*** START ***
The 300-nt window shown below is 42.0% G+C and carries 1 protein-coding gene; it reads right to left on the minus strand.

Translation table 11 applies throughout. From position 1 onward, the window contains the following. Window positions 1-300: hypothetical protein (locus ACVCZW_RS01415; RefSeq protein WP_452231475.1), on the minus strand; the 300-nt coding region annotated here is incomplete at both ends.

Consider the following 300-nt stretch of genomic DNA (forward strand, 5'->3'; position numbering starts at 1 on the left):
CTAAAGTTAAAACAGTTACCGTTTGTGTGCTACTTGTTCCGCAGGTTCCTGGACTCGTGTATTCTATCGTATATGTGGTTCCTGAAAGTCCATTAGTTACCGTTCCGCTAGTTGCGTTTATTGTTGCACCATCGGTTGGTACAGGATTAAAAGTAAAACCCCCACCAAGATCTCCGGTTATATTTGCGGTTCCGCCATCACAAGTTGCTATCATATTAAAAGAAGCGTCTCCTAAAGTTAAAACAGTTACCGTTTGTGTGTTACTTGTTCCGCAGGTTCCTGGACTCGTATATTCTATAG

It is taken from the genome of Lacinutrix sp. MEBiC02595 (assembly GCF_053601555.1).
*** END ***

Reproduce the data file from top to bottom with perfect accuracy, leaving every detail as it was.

The 300-nt window shown below is 42.0% G+C and carries 1 protein-coding gene; it reads right to left on the minus strand.

Translation table 11 applies throughout. From position 1 onward, the window contains the following. Window positions 1-300: hypothetical protein (locus ACVCZW_RS01415; RefSeq protein WP_452231475.1), on the minus strand; the 300-nt coding region annotated here is incomplete at both ends.

Consider the following 300-nt stretch of genomic DNA (forward strand, 5'->3'; position numbering starts at 1 on the left):
CTAAAGTTAAAACAGTTACCGTTTGTGTGCTACTTGTTCCGCAGGTTCCTGGACTCGTGTATTCTATCGTATATGTGGTTCCTGAAAGTCCATTAGTTACCGTTCCGCTAGTTGCGTTTATTGTTGCACCATCGGTTGGTACAGGATTAAAAGTAAAACCCCCACCAAGATCTCCGGTTATATTTGCGGTTCCGCCATCACAAGTTGCTATCATATTAAAAGAAGCGTCTCCTAAAGTTAAAACAGTTACCGTTTGTGTGTTACTTGTTCCGCAGGTTCCTGGACTCGTATATTCTATAG

It is taken from the genome of Lacinutrix sp. MEBiC02595 (assembly GCF_053601555.1).